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Author Topic: FIT Supplier - recommendations?  (Read 3333 times)
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« on: September 02, 2013, 04:13:25 PM »

Am in the process of having a 4KWp Solar PV installed and was wondering if there are any preferences to the FIT suppliers.

I am at present with British Gas for my domestic Electricity and Gas. Is it prudent to stay with them or go with another?

Now that both my sons are at University it is only my self and the dog, I may get a lodger in the near future but as it stands I can certainly see my self exporting more than I use ... unless I get one of those Immersun gadgets and hook it up to an electric oil radiator to help heat the house in the winter

decisions decisions. Now where can I find space to put more panels? lol
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« Reply #1 on: September 02, 2013, 04:20:23 PM »

I have nothing but praise for the EDF green energy team - friendly, helpful and efficient....... I'm no lover of their general policies, but in this respect, they're good to deal with. It may well pay you to try 2 or 3 of the comparison websites for the best prices on inbound energy  - I've just been through several of them as EDF hoiked my prices up by 30% as of this October, but to be frank, the companies were all at least as expensive (when you rootled through the minutiae and confusing offers - M&S looked really cheap until I looked closely at the offer), so in my case "better the devil you know.........." whistlie

Unpaid volunteer administrator and moderator (not employed by Navitron) - Views expressed are my own - curmudgeonly babyboomer! -
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« Reply #2 on: September 02, 2013, 04:29:40 PM »

Another vote for EDF. I have been with them for both Gas and Electricity for a few years and their Green Team was excellent when we first installed our panels in the very first days of FiTs. They were always friendly and helpful even when it was clear their own systems were not coping. Everything has been running smoothly for 3 years now. They initially took a monthl or more to payout the FiTs but now do it within a few days of submitting the readings.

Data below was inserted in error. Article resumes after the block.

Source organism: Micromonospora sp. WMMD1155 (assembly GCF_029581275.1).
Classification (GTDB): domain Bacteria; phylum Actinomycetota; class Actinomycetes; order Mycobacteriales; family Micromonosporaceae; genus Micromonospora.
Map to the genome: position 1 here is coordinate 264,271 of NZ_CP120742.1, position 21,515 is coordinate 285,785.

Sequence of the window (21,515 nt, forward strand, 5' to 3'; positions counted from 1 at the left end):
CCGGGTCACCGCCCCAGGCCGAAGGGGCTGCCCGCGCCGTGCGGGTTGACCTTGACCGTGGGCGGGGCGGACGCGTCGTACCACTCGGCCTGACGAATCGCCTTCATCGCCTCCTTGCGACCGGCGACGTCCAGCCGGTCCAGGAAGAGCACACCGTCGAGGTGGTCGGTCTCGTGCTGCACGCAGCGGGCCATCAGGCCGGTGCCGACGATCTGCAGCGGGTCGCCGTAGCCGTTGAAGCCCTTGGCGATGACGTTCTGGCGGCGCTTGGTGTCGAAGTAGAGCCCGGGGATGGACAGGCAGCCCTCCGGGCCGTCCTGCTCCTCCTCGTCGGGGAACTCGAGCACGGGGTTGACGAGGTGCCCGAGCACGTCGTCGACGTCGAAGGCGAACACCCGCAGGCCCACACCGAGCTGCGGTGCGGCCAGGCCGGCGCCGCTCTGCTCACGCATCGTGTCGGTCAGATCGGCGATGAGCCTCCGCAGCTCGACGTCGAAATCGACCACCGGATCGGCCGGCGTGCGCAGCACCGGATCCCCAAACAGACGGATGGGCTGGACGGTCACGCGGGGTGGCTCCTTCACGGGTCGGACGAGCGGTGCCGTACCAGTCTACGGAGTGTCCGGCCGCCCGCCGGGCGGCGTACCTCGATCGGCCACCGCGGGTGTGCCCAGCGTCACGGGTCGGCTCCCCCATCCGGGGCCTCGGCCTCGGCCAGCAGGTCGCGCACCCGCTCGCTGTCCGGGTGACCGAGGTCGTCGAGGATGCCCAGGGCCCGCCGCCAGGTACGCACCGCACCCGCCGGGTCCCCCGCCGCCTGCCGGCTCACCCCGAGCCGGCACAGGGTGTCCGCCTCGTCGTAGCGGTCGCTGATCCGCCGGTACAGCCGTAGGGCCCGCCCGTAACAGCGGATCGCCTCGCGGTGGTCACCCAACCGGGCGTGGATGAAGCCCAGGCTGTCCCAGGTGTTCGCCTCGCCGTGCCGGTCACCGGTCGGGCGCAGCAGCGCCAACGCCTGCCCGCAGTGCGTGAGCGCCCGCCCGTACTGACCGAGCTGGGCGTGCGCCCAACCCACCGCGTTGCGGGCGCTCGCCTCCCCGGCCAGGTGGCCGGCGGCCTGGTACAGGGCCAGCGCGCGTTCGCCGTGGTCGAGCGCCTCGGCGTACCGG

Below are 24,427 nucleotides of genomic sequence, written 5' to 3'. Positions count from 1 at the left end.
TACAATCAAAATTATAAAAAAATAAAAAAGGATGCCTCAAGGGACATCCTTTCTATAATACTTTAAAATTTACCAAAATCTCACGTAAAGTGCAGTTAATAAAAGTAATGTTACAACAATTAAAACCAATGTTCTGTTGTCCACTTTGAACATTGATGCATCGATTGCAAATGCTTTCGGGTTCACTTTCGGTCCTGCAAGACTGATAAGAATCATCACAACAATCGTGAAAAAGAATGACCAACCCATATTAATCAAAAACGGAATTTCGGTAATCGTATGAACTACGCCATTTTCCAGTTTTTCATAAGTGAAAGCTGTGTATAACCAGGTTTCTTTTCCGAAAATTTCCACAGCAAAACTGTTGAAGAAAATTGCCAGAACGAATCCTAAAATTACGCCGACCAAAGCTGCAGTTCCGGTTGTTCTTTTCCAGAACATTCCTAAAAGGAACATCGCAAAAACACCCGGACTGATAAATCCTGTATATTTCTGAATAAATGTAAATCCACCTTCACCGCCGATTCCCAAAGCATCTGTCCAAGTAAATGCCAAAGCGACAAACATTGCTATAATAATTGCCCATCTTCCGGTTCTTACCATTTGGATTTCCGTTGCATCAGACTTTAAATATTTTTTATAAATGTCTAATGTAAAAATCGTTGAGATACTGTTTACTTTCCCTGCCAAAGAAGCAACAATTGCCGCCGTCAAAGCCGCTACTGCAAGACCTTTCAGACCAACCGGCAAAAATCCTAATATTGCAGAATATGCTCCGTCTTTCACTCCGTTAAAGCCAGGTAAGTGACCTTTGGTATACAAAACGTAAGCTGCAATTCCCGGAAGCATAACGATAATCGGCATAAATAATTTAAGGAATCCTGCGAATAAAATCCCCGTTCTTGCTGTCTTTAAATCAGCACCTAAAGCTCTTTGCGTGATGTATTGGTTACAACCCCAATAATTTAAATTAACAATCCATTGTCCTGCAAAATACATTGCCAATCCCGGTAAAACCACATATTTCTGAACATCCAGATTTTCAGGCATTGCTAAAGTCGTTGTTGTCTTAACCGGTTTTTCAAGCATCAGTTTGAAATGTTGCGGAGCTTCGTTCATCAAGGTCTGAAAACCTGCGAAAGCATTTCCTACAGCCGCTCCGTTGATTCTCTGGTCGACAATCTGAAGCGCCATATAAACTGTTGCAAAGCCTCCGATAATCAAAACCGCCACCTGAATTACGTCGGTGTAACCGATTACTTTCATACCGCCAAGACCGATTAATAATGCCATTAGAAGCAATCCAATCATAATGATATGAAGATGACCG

No, Sir, when a man is tired of London, he is tired of life; for there is in London all that life can afford

3.2kw PV and Tesla Powerwall
Jaguar I Pace
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« Reply #3 on: September 03, 2013, 01:14:11 AM »

Definitely look for a 'no standing charge' tariff - but thanks to the government, they've done their best to outlaw this type of tariff 'for our own good'. There are still some available, and if you're already on one, I guess it doesn't alter (at least mine haven't), but it's not possible to get the same deal as a new customer.
Logged - Solar PV & Solar Thermal Training / MCS
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« Reply #4 on: September 03, 2013, 10:34:01 AM »

I am with Scottish Power on one of their fixed price contracts which expires at the end of this month.
Current pricing: first 225kWh used each quarter is 22.614p and all remaining kWh at 12.171p.
I have been offered two options.
Move to new monthly Direct Debit  prices which would be a daily service charge of 27.39p and all kWhs at 12.948p.
Or take out a new fixed price contract to February 2016 which would be daily service charge of 31.5p and all kWhs at 12.948p.
Which would you choose?


200w wind turbine grid tied, 1x175w PV grid tie or to batteries,
2x55w PV to batteries, 24vx440ah battery bank. 3.5Kw grid tie (14xSanyo 250w facing 160degrees at 80 degrees inclination, Aurora 3.6 inverter), 2xflat panel water heating (for over 30 years )
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« Reply #5 on: September 03, 2013, 05:48:21 PM »

It's horses for courses.
All I can say that Eon did have their issues, but now they have got their systems sorted they pay direct into your account a few days after being emailed a reading.


On the North Downs of Kent with 3.2kWp facing 12' west of south @ 33', 36 x 58mm Thermal tubes on an east / west split, 300ltr triple coil DHWC and an 8kW to water WBS.
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